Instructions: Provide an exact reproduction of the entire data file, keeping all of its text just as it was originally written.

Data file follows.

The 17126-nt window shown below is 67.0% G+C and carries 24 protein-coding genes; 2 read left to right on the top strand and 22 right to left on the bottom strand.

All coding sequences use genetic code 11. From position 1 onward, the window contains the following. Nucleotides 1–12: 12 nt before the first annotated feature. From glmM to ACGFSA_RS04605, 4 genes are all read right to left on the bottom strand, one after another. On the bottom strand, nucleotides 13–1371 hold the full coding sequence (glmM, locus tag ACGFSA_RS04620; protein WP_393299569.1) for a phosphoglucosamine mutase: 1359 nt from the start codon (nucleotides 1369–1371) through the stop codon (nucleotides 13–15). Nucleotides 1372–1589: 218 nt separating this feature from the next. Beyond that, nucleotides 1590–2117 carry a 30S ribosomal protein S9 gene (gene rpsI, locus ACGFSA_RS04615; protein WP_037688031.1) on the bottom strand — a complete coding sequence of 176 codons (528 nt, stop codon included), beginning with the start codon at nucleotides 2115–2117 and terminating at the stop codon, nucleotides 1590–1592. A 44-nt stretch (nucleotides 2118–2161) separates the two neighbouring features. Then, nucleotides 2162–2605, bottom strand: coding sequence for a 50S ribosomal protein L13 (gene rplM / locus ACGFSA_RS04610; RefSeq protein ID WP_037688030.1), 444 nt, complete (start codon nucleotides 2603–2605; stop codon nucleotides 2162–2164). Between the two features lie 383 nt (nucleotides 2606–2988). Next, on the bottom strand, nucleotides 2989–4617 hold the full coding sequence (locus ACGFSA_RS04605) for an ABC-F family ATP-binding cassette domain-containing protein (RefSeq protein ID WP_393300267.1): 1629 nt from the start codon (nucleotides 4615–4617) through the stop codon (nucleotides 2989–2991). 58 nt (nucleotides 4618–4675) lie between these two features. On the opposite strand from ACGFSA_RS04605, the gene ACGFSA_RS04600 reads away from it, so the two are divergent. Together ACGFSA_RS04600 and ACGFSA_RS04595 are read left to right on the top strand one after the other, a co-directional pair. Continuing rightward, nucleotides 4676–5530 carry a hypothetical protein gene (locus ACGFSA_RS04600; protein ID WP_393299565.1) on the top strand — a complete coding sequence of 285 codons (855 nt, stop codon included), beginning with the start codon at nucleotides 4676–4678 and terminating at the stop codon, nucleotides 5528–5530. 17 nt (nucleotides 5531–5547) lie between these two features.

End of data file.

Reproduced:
The 17126-nt window shown below is 67.0% G+C and carries 24 protein-coding genes; 2 read left to right on the top strand and 22 right to left on the bottom strand.

All coding sequences use genetic code 11. From position 1 onward, the window contains the following. Nucleotides 1–12: 12 nt before the first annotated feature. From glmM to ACGFSA_RS04605, 4 genes are all read right to left on the bottom strand, one after another. On the bottom strand, nucleotides 13–1371 hold the full coding sequence (glmM, locus tag ACGFSA_RS04620; protein WP_393299569.1) for a phosphoglucosamine mutase: 1359 nt from the start codon (nucleotides 1369–1371) through the stop codon (nucleotides 13–15). Nucleotides 1372–1589: 218 nt separating this feature from the next. Beyond that, nucleotides 1590–2117 carry a 30S ribosomal protein S9 gene (gene rpsI, locus ACGFSA_RS04615; protein WP_037688031.1) on the bottom strand — a complete coding sequence of 176 codons (528 nt, stop codon included), beginning with the start codon at nucleotides 2115–2117 and terminating at the stop codon, nucleotides 1590–1592. A 44-nt stretch (nucleotides 2118–2161) separates the two neighbouring features. Then, nucleotides 2162–2605, bottom strand: coding sequence for a 50S ribosomal protein L13 (gene rplM / locus ACGFSA_RS04610; RefSeq protein ID WP_037688030.1), 444 nt, complete (start codon nucleotides 2603–2605; stop codon nucleotides 2162–2164). Between the two features lie 383 nt (nucleotides 2606–2988). Next, on the bottom strand, nucleotides 2989–4617 hold the full coding sequence (locus ACGFSA_RS04605) for an ABC-F family ATP-binding cassette domain-containing protein (RefSeq protein ID WP_393300267.1): 1629 nt from the start codon (nucleotides 4615–4617) through the stop codon (nucleotides 2989–2991). 58 nt (nucleotides 4618–4675) lie between these two features. On the opposite strand from ACGFSA_RS04605, the gene ACGFSA_RS04600 reads away from it, so the two are divergent. Together ACGFSA_RS04600 and ACGFSA_RS04595 are read left to right on the top strand one after the other, a co-directional pair. Continuing rightward, nucleotides 4676–5530 carry a hypothetical protein gene (locus ACGFSA_RS04600; protein ID WP_393299565.1) on the top strand — a complete coding sequence of 285 codons (855 nt, stop codon included), beginning with the start codon at nucleotides 4676–4678 and terminating at the stop codon, nucleotides 5528–5530. 17 nt (nucleotides 5531–5547) lie between these two features.